The Soil Club from MTSU had vermicomposting as their featured project at this year’s Boro Garden Party.
“My three granddaughters love the worms,” says Master Gardener Barbara Donnell. Barbara has had success with vermicomposting for three years. For beginners, she recommends starting with a dark plastic container with a lid, approximately (in inches) 24 by 16 by 16. Some go larger with old coolers; others choose a plastic coffee container. There will need to be airholes in the top and drainage holes in the bottom. Some will choose a wire-formed sink drain or a piece of screen. A bedding of up to four inches of newspaper, peat moss or coconut coir should be on the bottom. Add Red Wiggler worms (not night crawlers) to the bed. Add food for the worms (a.k.a. garbage to you and me). Worms can eat up to half their body weight each day. Start with small pieces. Stay away from oils, nuts, meat and dairy. Add crumbled egg shells for grit. Anytime you see the compost look dry, sprinkle in some water. Do not over-water though, as worms can drown. Worms migrate to the top to feed. Protect them from heat and cold; the ideal temperature is between 55 and 77 degrees. Black gold will be ready for harvesting in approximately three months.
There are some easy recipes for Compost Tea on the web. The RC Farmer Market YouTube channel also has some classes from Mark Murphy and Reggie Reeves on composting and organic gardening.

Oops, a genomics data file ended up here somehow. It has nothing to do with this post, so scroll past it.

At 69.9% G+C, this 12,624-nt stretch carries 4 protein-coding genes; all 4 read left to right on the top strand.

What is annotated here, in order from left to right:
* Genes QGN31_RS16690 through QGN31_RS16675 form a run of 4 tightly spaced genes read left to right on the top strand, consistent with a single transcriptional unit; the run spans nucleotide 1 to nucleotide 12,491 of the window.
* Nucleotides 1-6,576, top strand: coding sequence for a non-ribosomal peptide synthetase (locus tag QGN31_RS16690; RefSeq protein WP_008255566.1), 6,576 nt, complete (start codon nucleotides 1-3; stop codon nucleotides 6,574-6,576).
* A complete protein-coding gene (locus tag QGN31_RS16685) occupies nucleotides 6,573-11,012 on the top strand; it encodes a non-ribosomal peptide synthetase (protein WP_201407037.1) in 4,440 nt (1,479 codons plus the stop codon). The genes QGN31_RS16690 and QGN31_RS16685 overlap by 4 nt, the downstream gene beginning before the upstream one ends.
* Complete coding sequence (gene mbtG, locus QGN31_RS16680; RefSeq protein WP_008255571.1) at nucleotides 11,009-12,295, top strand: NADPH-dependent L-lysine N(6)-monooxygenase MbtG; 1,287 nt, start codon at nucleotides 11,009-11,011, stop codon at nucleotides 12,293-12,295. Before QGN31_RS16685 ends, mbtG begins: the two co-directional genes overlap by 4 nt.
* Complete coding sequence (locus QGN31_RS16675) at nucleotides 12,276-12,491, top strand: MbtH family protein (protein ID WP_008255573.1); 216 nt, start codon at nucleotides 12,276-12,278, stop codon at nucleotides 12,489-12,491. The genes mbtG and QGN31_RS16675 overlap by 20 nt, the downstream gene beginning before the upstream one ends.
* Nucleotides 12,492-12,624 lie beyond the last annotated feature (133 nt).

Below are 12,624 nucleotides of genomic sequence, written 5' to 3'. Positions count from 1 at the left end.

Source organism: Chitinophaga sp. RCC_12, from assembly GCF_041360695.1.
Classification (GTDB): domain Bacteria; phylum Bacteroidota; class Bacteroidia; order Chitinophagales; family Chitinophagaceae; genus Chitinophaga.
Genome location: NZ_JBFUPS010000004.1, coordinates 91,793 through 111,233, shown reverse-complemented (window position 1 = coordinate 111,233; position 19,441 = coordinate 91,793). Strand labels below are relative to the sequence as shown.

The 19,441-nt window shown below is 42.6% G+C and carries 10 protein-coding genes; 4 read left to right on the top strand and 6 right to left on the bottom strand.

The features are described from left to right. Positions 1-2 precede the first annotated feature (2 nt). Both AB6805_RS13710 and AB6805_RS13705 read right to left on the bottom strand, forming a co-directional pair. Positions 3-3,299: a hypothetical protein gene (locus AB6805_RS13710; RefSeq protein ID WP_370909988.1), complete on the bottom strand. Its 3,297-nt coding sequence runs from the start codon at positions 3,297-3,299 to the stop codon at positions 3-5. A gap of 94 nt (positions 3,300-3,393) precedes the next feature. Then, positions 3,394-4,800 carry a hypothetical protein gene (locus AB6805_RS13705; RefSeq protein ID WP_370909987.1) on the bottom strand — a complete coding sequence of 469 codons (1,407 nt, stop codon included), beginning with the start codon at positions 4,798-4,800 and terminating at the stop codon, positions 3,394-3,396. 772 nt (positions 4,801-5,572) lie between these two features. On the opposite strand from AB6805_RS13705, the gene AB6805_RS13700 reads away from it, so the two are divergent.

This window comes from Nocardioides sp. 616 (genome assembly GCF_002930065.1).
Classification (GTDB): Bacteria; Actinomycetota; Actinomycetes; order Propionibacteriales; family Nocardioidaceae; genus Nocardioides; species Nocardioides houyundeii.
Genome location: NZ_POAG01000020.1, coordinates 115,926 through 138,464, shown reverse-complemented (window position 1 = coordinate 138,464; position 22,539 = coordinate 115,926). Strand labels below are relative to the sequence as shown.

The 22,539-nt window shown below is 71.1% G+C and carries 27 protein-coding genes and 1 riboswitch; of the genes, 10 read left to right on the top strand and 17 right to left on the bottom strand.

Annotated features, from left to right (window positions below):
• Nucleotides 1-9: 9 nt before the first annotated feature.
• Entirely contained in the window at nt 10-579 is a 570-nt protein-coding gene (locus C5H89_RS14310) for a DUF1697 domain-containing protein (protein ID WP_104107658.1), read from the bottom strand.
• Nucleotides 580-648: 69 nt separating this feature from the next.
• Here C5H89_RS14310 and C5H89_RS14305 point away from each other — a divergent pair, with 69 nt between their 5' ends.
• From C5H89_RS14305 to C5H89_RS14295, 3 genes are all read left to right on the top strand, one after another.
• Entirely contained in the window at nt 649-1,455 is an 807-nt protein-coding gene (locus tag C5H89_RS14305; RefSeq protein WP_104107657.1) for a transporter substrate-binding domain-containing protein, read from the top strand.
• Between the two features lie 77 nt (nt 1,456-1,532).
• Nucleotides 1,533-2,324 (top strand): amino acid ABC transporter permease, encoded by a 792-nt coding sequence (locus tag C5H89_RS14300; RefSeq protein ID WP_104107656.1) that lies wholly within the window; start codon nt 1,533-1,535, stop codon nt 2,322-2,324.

June 2 – Home Water Conservation: Making the Most of It!, Katie Peay, Rutherford County Planning & Engineering
As a homeowner, making conscious decisions on lowering your carbon footprint and conserving water can be difficult. Learn easy ways to make your home more green!
June 6 – Organic Pest Control Options for the Lawn & Landscape, Mitchell Mote, Extension Agent
Learn how to employ effective methods and naturally derived weaponry in the war against pests.
June 9 – Raised Beds, Linda Lindquist, Certified Master Gardener
Learn to garden without digging by using raised beds.
June 13 – Using Pesticides Safely, Mitchell Mote, Extension Agent
Maximizing damage to pests while minimizing risks to you!
June 16 – Cultural Arts, Family Community Educators Carol Wrather and Eunice Sorrell
Come out to see our FCE Club members exhibit their creations of needlework, painting, pottery, quilts and more!
June 20 – Native Plants, Richard Lee, Certified Master Gardener
Learn how to use native plants to maximize diversity in your landscape.
June 23 – Cooking with Kids, Tiffany Schmidt, Extension Agent
Introduce young ones to healthy eating.
June 27 – Canning Tomatoes, Pam Sites, Master Family and Consumer Sciences
Learn the best technique for canning tomatoes.
June 30 – Gardens to Attract Hummingbirds, Linda Lindquist, Certified Master Gardener
Learn techniques to bring beautiful hummingbirds to your garden.
(There will be no class on July 4, but the market is open). For more information, call (615) 898-7710.